On Twitter – and to some degree on the Times Company’s About.com – the fence is lowered. A Times “curator” may follow you back—may even retweet something you tweet. You can write to them. Even the most verbose, unreadable fans are forced to condense their thoughts and ideas to 140 characters or less, which undoubtedly gives them a better chance of being paid attention to. The pleasure of following a good curator on Twitter, Times employee or not, is that you get a sense of who these people are, what drives their stories or projects, what interests them. You have free, if selective, access to their inquisitive mind and their pit stops around the Web.
But what they choose to share is guided, to some degree, by whimsy and chance. There is nothing wrong with this. In fact, it’s one of the only hubs of content that seems, at the moment, proud of the mess it continually creates. I follow people on Twitter because they make my experience of the Web more streamlined, fun, and thought-provoking than any newspaper website can, even the New York Times, with its dozens of blogs and “What we’re reading” selection of links, and Newsweek with its selected links from “trusted Newsweek partners.”
I can understand the Times Company’s desire to harness this power and turn it into a business, but I am afraid that innovations involving Twitter, by the Times or anyone else, will not be cool and will ultimately end in bankruptcy, literally or figuratively. There is something truly refreshing and exciting about the Twitter of today. Its best curators operate in a relaxed, fun, free environment constrained only by a loose journalistic code of conduct, and, while building their own reputations and that of their employers (if applicable), have created a system that also happens to help other people.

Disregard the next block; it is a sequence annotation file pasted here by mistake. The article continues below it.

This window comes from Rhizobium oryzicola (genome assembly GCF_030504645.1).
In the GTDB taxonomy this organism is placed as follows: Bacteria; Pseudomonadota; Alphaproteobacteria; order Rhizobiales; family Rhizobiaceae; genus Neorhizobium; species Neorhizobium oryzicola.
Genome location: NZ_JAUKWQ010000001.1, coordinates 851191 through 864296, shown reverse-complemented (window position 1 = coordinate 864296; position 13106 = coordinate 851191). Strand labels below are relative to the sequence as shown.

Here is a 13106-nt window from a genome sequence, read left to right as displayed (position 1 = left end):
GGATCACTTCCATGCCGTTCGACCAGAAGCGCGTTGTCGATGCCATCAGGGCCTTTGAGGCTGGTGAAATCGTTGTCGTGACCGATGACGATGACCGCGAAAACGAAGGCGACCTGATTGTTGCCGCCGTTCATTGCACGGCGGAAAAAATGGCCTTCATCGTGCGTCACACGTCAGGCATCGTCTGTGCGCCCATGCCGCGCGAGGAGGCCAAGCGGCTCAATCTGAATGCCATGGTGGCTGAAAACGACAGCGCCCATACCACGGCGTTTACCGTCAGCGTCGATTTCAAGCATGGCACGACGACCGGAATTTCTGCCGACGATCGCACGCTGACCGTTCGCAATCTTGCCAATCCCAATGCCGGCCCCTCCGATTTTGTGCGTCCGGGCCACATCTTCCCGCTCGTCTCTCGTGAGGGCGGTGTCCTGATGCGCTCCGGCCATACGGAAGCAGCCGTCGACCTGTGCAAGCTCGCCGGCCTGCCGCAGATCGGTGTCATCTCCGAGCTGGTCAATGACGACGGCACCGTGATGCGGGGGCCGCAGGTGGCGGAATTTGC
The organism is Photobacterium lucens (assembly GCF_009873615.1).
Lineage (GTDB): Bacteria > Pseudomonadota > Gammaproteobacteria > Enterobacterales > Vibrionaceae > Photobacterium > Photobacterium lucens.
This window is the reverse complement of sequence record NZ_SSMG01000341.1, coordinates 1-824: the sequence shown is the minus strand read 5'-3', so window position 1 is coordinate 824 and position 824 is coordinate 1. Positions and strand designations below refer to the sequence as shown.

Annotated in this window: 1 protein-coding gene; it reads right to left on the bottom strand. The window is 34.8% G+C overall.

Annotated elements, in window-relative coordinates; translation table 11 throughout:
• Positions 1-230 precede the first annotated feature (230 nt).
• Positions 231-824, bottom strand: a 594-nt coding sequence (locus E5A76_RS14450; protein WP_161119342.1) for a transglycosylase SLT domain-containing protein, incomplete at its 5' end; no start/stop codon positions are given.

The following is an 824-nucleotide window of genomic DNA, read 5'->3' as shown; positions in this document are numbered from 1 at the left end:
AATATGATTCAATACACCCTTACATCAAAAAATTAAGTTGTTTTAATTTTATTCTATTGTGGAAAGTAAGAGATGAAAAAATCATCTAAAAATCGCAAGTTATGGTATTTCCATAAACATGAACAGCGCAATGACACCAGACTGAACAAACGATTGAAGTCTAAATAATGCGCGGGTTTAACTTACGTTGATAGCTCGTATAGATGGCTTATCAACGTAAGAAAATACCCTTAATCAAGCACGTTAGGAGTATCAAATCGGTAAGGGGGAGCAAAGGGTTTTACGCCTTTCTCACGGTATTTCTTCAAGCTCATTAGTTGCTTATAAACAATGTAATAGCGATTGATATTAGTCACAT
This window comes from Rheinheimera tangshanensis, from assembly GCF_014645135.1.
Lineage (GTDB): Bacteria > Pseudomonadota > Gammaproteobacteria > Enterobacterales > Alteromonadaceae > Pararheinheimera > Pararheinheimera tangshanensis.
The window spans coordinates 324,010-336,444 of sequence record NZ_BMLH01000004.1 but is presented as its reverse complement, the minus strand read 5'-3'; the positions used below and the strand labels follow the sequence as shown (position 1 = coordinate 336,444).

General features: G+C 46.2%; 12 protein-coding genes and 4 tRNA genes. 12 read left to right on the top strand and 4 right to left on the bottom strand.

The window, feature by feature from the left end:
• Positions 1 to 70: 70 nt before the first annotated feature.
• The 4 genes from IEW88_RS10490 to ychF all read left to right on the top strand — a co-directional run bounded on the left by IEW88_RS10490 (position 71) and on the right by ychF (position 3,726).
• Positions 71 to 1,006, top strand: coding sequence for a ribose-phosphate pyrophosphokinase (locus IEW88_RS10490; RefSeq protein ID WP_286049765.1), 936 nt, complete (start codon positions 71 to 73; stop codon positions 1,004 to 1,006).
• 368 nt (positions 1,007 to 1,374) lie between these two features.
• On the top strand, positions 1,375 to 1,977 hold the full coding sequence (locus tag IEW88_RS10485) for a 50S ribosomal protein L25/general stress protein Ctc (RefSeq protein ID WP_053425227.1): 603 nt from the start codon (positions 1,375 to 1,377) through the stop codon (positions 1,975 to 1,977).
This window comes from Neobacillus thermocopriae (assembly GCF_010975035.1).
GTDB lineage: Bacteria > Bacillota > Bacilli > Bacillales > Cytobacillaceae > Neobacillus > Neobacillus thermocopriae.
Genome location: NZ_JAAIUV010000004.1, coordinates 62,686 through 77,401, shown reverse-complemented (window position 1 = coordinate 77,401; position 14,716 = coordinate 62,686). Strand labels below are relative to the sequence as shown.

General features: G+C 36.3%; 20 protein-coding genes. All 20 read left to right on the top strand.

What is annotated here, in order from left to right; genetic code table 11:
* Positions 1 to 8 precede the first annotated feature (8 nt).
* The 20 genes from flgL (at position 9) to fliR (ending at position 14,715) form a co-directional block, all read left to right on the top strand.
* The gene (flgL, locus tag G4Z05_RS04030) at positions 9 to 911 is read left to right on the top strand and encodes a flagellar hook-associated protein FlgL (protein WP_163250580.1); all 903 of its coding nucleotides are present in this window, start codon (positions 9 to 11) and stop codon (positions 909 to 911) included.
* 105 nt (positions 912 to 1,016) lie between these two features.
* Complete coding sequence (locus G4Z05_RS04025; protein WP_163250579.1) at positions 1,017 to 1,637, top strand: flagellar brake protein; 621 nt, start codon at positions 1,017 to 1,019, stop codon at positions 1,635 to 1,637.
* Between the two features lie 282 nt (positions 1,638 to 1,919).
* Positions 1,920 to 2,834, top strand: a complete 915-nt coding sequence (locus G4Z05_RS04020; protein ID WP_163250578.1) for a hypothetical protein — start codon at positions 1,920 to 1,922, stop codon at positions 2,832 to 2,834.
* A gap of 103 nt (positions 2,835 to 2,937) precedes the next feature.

If the Times Company wants to do some sweeping and dusting of Twitter, perhaps organizing only worthwhile links (leaving out thoughts) from its staff into visually appealing little buckets, no problem. But its best bet is to just continue to encourage writers and editors to tweet as they are now—organically, randomly, frequently—promoting not only their home base, but content they had no hand in creating until the moment they grabbed the link, condensed it, and transmitted it to thousands, perhaps millions, of people.
How Twitter’s financial survival fits into this I couldn’t say, except to remind everyone that the best things in life really are free.
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// Marginal Utility
"The social-media companies have largely succeeded in persuading users of their platforms' neutrality. What we fail to see is that these new identities are no less contingent and dictated to us then the ones circumscribed by tradition; only now the constraints are imposed by for-profit companies in explicit service of gain.READ the article